Guest Columns

Opportunity: Improve care for Americans who need it most

Bruce Chernof, M.D.
Bruce Chernof, M.D.

For people with complex health and social needs, getting better isn't simply finding and receiving the best care they can access at their local hospital. Today we're increasingly aware that social determinants of health—non-clinical factors like access to transportation or food — play major roles in our health, especially for vulnerable older adults with multiple chronic conditions and daily living challenges.

Many of these people, a majority of whom are older than 65, encounter a system that often doesn't offer the help and coordination they need beyond the four walls of their hospital or physician practice. As a foundation focused on improving care for older adults, we're intensely aware that as our population ages, more Americans will find themselves in this predicament. That's why it's essential that we identify and spread ways to help people with complex needs receive the coordinated clinical, social, and behavioral services they need. Within Medicare, for instance, just 5% of its beneficiaries account for 40% of all spending.

The SCAN Foundation has a wealth of experience supporting efforts to improve care for older people who live with chronic conditions and daily living challenges. In California, we've been hard at work improving outpatient care for this population. Working with other state health care groups, we've supported the replication and testing of person-centered models, which embed care coordinators in primary care practices. These care coordinators manage clinical care and non-clinical services for vulnerable patients, including home health services, transportation, and behavioral health care.  

We aren't alone. There are an increasing number of promising approaches that combine medical and social services to improve care for patients with complex needs, with the goal of improving quality of life and reducing overall costs. And while much is known, there are still gaps in our collective knowledge, and more research is needed.

That's why we're excited to collaborate with four other major health foundations – The Commonwealth Fund, The John A. Hartford Foundation, the Peterson Center on Healthcare, and the Robert Wood Johnson Foundation– to collectively as well as individually support efforts to improve care for people with complex needs. By pooling our expertise and resources, we can identify what is and isn't known, effectively treating these individuals, address gaps, reduce duplication, and accelerate adoption of what works.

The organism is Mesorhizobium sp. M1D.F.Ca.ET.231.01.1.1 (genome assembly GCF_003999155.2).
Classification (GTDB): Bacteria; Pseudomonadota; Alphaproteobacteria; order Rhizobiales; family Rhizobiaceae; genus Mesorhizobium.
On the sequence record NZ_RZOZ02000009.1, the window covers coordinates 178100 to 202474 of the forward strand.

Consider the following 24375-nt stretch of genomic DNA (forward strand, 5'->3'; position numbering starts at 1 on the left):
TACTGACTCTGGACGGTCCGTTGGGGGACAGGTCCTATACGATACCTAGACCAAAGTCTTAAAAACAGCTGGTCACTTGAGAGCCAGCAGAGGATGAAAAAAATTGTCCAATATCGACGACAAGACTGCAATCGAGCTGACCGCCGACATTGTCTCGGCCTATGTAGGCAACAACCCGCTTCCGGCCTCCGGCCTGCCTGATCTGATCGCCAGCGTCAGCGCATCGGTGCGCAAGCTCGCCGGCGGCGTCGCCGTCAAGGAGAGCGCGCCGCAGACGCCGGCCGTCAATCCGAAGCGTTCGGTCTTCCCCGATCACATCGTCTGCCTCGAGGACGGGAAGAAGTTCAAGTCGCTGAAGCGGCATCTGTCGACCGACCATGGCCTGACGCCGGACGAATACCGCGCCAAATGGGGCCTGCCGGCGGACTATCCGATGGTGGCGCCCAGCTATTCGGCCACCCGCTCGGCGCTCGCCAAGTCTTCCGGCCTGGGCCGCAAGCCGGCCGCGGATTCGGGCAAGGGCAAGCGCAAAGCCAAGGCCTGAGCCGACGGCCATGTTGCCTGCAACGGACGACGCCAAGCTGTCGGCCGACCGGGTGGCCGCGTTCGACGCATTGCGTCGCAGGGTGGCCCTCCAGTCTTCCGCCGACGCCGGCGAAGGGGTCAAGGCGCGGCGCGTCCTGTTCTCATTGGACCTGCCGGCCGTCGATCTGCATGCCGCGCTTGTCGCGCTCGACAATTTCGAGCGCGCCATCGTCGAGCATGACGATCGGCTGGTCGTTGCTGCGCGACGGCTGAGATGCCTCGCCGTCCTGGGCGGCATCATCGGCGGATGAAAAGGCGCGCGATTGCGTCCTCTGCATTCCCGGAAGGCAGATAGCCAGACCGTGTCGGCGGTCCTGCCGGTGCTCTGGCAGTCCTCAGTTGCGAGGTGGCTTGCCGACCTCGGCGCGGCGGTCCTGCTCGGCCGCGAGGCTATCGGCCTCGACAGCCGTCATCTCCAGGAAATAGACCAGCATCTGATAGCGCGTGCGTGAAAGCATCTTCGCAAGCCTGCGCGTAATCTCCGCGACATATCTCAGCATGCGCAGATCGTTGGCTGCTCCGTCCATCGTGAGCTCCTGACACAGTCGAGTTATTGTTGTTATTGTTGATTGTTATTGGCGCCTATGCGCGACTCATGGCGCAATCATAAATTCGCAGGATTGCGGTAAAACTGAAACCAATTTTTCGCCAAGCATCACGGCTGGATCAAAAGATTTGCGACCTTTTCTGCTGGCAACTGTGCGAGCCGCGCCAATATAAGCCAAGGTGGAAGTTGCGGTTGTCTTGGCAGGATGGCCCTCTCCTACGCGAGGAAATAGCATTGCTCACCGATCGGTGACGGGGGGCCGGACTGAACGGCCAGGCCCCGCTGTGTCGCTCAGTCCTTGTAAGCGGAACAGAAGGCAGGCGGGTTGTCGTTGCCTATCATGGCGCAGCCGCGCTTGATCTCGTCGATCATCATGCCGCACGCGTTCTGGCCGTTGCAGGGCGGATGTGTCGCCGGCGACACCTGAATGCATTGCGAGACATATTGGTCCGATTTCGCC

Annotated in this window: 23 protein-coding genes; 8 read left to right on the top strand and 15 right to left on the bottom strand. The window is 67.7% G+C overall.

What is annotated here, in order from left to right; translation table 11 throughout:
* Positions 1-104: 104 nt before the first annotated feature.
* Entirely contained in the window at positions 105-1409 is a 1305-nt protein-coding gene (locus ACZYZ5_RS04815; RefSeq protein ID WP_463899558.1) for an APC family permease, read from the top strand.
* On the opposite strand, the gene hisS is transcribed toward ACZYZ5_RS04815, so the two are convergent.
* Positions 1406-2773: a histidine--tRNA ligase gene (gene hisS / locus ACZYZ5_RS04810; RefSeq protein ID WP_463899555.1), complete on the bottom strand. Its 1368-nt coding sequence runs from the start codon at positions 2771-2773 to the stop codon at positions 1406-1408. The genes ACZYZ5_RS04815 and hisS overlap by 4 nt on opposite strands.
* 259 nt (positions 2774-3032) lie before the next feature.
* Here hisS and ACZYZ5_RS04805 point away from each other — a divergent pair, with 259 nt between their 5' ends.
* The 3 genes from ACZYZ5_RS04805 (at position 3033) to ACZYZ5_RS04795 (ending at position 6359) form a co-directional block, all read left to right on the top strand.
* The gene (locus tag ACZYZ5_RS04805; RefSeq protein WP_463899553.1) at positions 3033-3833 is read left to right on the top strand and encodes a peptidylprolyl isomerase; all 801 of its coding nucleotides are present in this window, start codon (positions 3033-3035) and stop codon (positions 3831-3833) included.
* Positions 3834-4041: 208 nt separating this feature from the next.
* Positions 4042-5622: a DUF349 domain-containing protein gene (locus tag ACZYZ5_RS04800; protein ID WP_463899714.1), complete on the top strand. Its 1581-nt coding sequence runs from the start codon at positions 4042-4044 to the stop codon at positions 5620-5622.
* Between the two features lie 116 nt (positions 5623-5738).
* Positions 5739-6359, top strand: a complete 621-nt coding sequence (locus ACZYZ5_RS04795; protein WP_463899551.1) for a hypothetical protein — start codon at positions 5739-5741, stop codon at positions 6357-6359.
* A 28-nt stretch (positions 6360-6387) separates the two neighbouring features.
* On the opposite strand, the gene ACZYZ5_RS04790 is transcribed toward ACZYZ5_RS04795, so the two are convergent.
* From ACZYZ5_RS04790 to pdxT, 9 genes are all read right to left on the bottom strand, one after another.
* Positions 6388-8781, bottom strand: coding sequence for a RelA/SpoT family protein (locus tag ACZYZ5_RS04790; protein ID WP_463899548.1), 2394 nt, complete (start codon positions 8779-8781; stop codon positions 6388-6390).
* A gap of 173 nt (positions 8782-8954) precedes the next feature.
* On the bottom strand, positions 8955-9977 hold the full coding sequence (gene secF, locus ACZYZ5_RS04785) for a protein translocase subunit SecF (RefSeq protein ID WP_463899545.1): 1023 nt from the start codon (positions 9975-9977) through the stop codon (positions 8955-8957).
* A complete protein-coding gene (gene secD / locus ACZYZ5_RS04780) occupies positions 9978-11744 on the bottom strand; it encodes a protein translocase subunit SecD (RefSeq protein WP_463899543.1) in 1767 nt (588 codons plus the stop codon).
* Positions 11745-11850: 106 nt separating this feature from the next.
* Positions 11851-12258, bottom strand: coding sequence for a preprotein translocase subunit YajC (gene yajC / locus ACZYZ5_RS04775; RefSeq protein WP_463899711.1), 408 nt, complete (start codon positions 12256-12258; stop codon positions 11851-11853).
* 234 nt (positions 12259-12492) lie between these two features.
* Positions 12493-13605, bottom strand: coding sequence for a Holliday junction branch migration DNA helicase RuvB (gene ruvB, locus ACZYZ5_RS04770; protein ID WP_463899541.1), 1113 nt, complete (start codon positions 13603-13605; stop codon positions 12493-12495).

We recently worked with experts at the Institute for Healthcare Improvement to develop a  ‘Playbook' curating information on improving treatment for this critical population. The resource helps health systems, insurers, policymakers, and others access case studies, analyses, and information on policy and payment reform opportunities.

Spreading information about promising approaches is only the start. Ultimately, we hope to foster the adoption of models, promote policies, improve quality measurement and monitoring, and engage others in this work. Together, we can help our health care system better help the older Americans who need it most.

Bruce A. Chernof, MD, is president and chief executive officer of The SCAN Foundation.


Guest Columns

Guest columns are written by long-term care industry experts, ranging from academics and thought leaders to administrators and CEOs.

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